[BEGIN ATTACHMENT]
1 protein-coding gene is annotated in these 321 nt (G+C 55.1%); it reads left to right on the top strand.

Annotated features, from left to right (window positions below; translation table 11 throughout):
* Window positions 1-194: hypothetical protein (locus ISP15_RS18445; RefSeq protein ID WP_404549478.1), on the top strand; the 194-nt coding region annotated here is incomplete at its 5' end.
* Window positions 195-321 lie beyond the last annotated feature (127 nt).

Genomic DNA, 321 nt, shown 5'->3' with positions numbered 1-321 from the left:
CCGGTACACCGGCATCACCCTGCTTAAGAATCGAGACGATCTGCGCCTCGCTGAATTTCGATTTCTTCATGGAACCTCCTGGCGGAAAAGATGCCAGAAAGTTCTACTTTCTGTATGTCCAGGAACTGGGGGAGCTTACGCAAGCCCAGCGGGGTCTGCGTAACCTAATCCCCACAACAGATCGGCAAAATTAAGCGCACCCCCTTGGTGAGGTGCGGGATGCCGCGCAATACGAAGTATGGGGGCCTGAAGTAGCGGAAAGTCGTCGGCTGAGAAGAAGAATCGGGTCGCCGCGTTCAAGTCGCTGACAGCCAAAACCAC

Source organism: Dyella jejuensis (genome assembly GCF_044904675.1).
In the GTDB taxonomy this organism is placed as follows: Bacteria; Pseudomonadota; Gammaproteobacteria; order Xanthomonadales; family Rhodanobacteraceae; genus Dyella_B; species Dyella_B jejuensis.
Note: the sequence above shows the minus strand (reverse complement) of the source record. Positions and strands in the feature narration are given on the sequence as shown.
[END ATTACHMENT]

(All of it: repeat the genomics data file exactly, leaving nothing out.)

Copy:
1 protein-coding gene is annotated in these 321 nt (G+C 55.1%); it reads left to right on the top strand.

Annotated features, from left to right (window positions below; translation table 11 throughout):
* Window positions 1-194: hypothetical protein (locus ISP15_RS18445; RefSeq protein ID WP_404549478.1), on the top strand; the 194-nt coding region annotated here is incomplete at its 5' end.
* Window positions 195-321 lie beyond the last annotated feature (127 nt).

Genomic DNA, 321 nt, shown 5'->3' with positions numbered 1-321 from the left:
CCGGTACACCGGCATCACCCTGCTTAAGAATCGAGACGATCTGCGCCTCGCTGAATTTCGATTTCTTCATGGAACCTCCTGGCGGAAAAGATGCCAGAAAGTTCTACTTTCTGTATGTCCAGGAACTGGGGGAGCTTACGCAAGCCCAGCGGGGTCTGCGTAACCTAATCCCCACAACAGATCGGCAAAATTAAGCGCACCCCCTTGGTGAGGTGCGGGATGCCGCGCAATACGAAGTATGGGGGCCTGAAGTAGCGGAAAGTCGTCGGCTGAGAAGAAGAATCGGGTCGCCGCGTTCAAGTCGCTGACAGCCAAAACCAC

Source organism: Dyella jejuensis (genome assembly GCF_044904675.1).
In the GTDB taxonomy this organism is placed as follows: Bacteria; Pseudomonadota; Gammaproteobacteria; order Xanthomonadales; family Rhodanobacteraceae; genus Dyella_B; species Dyella_B jejuensis.
Note: the sequence above shows the minus strand (reverse complement) of the source record. Positions and strands in the feature narration are given on the sequence as shown.